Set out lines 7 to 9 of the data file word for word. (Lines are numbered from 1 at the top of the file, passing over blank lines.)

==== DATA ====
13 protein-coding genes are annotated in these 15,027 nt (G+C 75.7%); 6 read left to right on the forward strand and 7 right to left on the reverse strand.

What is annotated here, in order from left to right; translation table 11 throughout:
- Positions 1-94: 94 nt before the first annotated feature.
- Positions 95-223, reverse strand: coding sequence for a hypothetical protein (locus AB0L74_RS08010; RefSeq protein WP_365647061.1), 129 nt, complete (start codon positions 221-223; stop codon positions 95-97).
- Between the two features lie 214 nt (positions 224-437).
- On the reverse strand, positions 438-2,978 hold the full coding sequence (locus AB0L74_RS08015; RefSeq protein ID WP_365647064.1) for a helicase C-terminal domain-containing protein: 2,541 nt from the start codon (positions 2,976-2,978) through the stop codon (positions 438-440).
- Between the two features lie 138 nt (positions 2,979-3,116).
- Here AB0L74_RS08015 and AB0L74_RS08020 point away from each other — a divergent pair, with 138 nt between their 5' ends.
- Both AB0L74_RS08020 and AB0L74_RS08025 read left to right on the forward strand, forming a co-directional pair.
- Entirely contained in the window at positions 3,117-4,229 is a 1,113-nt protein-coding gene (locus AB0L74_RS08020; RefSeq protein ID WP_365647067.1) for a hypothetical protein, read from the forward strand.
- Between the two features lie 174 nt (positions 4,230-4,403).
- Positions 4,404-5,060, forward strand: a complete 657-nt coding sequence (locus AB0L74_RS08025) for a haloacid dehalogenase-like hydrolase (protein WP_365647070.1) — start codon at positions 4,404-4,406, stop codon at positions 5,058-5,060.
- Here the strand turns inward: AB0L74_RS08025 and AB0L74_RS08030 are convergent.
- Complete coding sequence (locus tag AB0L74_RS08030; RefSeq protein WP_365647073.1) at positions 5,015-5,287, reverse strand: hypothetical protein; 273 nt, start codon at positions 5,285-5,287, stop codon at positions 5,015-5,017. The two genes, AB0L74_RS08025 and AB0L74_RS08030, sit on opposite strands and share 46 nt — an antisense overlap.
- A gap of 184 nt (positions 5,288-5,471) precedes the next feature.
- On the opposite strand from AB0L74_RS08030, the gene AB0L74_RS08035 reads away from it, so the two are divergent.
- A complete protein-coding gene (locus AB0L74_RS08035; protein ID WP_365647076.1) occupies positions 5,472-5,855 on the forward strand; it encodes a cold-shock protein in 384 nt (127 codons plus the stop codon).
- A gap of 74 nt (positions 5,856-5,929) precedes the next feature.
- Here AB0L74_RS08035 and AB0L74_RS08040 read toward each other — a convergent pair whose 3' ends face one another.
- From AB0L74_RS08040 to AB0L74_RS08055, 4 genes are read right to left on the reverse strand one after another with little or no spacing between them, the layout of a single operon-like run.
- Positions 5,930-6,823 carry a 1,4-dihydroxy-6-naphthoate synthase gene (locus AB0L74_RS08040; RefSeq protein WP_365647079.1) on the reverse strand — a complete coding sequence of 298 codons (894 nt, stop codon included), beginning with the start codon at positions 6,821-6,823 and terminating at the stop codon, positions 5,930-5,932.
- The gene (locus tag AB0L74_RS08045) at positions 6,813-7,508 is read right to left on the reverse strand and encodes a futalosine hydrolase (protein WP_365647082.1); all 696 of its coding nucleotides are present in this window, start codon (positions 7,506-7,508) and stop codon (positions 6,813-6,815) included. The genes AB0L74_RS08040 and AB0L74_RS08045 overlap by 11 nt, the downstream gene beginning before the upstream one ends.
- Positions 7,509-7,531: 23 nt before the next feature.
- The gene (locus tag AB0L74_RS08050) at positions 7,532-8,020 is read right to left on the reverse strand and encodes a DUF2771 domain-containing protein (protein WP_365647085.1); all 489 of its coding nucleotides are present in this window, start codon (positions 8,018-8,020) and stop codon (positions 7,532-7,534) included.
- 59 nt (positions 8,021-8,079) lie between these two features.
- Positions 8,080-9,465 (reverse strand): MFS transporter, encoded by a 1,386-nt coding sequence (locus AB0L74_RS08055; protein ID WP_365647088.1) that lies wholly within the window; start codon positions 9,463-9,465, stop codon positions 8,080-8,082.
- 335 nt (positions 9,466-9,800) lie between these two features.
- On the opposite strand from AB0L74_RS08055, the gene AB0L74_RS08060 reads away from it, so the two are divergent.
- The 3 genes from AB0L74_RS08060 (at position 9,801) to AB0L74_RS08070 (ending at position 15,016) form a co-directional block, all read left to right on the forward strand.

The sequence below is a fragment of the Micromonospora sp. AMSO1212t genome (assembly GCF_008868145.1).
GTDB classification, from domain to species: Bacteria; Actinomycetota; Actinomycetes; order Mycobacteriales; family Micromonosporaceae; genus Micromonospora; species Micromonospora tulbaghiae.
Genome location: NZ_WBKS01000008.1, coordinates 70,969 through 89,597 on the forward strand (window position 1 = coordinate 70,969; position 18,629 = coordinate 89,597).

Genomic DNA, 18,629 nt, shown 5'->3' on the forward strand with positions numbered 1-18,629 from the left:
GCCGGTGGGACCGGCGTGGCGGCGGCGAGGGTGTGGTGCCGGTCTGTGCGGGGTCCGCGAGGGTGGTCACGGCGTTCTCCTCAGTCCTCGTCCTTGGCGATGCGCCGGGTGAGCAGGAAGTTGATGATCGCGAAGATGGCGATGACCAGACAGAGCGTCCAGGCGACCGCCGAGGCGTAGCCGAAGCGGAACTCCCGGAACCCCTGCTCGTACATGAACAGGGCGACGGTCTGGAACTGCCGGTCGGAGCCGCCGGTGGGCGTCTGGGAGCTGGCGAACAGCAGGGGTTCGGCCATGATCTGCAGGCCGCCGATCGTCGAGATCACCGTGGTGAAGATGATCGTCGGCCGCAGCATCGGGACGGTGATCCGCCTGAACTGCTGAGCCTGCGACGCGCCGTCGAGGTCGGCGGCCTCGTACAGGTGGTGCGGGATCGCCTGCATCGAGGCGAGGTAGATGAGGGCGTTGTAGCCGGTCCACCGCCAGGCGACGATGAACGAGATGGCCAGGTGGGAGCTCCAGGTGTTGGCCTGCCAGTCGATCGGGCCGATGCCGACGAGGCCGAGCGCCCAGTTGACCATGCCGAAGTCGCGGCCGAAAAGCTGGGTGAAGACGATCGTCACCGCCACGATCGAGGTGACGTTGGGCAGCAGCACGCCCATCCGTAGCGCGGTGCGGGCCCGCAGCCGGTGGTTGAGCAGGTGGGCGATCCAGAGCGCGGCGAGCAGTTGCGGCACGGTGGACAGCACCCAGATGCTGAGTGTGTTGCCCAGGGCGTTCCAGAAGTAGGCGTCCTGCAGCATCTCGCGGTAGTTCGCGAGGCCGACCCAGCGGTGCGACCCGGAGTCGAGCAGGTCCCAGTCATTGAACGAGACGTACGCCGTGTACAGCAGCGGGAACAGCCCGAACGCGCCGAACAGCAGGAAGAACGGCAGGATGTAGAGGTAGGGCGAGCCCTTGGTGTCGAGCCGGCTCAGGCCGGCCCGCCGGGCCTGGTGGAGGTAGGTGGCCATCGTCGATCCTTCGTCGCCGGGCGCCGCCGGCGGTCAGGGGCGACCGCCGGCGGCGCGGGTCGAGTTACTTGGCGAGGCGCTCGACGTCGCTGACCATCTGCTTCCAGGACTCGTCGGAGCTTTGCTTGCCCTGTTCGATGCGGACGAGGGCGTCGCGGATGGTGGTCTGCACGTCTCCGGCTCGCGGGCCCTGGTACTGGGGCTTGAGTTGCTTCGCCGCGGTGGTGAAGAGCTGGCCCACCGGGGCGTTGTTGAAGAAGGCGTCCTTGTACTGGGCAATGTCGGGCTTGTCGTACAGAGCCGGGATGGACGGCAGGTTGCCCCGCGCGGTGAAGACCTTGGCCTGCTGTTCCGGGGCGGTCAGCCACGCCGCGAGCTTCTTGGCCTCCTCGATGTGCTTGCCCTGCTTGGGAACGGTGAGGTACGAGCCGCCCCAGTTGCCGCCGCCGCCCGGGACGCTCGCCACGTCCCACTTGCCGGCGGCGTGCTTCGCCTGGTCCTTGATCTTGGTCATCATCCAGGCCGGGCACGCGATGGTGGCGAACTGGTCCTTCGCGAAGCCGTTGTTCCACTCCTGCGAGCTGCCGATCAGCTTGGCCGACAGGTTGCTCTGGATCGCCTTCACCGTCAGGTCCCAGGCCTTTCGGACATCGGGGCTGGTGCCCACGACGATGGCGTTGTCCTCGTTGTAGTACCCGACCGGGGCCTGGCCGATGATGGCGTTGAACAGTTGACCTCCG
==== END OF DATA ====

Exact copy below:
- Between the two features lie 138 nt (positions 2,979-3,116).
- Here AB0L74_RS08015 and AB0L74_RS08020 point away from each other — a divergent pair, with 138 nt between their 5' ends.
- Both AB0L74_RS08020 and AB0L74_RS08025 read left to right on the forward strand, forming a co-directional pair.